Gibson Guitars' 1999 Jazz Guitarist of the Year, Joyce Cooling, paints a bright and colorful picture on Revolving Door
with loving strokes. You might be surprised to learn that this is her portrait of an often dark subject. Says Cooling, "'Revolving Door' is a metaphor for a situation we humans often find ourselves in where there is seemingly no beginning and no end to a problem. It can be a frustrating treadmill with the same path ruthlessly cycling under your feet. The specific 'Revolving Door' that I am referring to in this CD is the cycle of mental illness. Everything from the treatments, the so-called solutions, and the unknown causes, to the inaccurate stigmas of mental illness all suffer from this 'Revolving Door' syndrome."
Cooling's guitar rings out clear and smooth and bright through this Door, with the sounds of such influential jazz/pop guitarists as Larry Carlton and George Benson often shining through. Her accompaniment, especially the cool and fluid electric keyboard shadings from co-composer, arranger and producer Jay Wagner, certainly flatters her playing. Several examples of their keyboard and guitar interplay suggest instrumental outtakes from jazz-rock fusion albums by Steely Dan: The background horn chart in the opening "Mildred's Attraction might come from Aja, for example, and this title track, like the title track to Pretzel Logic, churns into an erudite modern-day blues.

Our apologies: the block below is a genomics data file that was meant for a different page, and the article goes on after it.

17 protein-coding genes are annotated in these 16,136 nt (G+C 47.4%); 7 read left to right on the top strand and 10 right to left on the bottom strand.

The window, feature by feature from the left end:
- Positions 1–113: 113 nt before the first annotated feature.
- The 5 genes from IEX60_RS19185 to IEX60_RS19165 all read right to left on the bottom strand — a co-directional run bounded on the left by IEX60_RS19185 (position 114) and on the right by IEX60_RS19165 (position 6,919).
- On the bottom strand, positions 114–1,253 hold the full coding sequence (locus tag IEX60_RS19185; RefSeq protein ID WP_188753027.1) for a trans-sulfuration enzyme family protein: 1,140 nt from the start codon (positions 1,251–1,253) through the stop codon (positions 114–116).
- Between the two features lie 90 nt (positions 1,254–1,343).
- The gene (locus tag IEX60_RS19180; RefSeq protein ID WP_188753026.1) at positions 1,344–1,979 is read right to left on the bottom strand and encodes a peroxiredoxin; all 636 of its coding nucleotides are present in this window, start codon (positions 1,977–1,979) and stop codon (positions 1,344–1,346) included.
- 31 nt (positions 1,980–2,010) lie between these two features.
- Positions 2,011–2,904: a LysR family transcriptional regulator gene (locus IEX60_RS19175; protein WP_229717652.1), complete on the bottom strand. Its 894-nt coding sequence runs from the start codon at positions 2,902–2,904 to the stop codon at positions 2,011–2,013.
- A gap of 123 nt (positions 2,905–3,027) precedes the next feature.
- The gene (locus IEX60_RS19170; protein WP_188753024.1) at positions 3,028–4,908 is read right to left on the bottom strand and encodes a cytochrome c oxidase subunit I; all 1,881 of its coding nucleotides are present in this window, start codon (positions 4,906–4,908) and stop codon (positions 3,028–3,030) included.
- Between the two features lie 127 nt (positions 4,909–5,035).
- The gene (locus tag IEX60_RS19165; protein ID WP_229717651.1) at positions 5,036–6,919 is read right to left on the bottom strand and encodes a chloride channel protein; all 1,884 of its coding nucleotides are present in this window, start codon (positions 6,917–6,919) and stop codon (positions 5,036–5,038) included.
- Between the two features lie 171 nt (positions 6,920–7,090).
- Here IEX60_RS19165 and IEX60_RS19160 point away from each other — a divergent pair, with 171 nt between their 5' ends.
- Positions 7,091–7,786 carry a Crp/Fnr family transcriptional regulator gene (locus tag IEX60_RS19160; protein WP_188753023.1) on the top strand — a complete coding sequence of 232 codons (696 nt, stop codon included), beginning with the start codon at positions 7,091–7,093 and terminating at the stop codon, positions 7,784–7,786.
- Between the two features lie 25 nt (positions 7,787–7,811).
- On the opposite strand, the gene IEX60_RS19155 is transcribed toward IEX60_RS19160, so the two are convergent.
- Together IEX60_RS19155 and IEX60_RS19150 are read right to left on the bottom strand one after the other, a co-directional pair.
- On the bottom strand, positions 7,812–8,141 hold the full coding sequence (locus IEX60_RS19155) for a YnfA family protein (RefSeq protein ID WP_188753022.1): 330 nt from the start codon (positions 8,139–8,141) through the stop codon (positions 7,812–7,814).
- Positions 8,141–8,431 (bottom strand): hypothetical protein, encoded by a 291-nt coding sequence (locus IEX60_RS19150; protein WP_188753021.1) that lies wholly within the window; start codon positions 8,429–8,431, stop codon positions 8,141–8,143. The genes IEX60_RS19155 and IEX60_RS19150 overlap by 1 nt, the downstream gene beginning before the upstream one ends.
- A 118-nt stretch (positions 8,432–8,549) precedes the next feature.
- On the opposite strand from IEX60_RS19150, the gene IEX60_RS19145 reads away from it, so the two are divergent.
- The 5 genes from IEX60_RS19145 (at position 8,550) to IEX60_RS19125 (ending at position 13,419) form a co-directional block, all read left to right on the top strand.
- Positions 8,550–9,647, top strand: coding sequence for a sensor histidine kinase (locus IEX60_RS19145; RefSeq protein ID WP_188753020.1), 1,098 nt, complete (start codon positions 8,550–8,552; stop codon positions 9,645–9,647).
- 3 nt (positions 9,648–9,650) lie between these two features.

"Come and Get It soars into jazz atmosphere, as Cooling flies around her harmonic range and pauses to aggressively, repeatedly hammer key phrases. But Revolving Door also offers a little more than standard smooth jazz fare. "Mildred's Attraction, for example, concludes in a surprising jam of Brazilian and jungle percussion. Her title track nuzzles against the blues; it's still soft and supplenowhere near "down and dirty but undeniably blue in feeling and tone.
Benson's blue light burns through "I Will Always Love You (Ode to the Audience), a grateful solo blues propelled by scatted vocals and companion guitar. "Little Sister luxuriates in acoustic funk that seems to float softly down, as if played from the comfort of her own back porch. As her guitar gently weeps (not so much in the notes she plays but in the way that she plays them), "Sister feels like one of her most "for real songs on this set.
Personnel: Joyce Cooling: electric and acoustic lead & rhythm guitars, lead & background vocals; Jay Wagner: keyboards, bass pedals, background vocals; Billy Johnson: drums; David Garibaldi: drums; Celso Alberti: drums and percussion; Peter Michael Escovedo: percussion; Jamie Brewer: bass; Ray Obiedo: rhythm guitar; Bill Ortiz: trumpet;
Vincent Lars: tenor saxophone.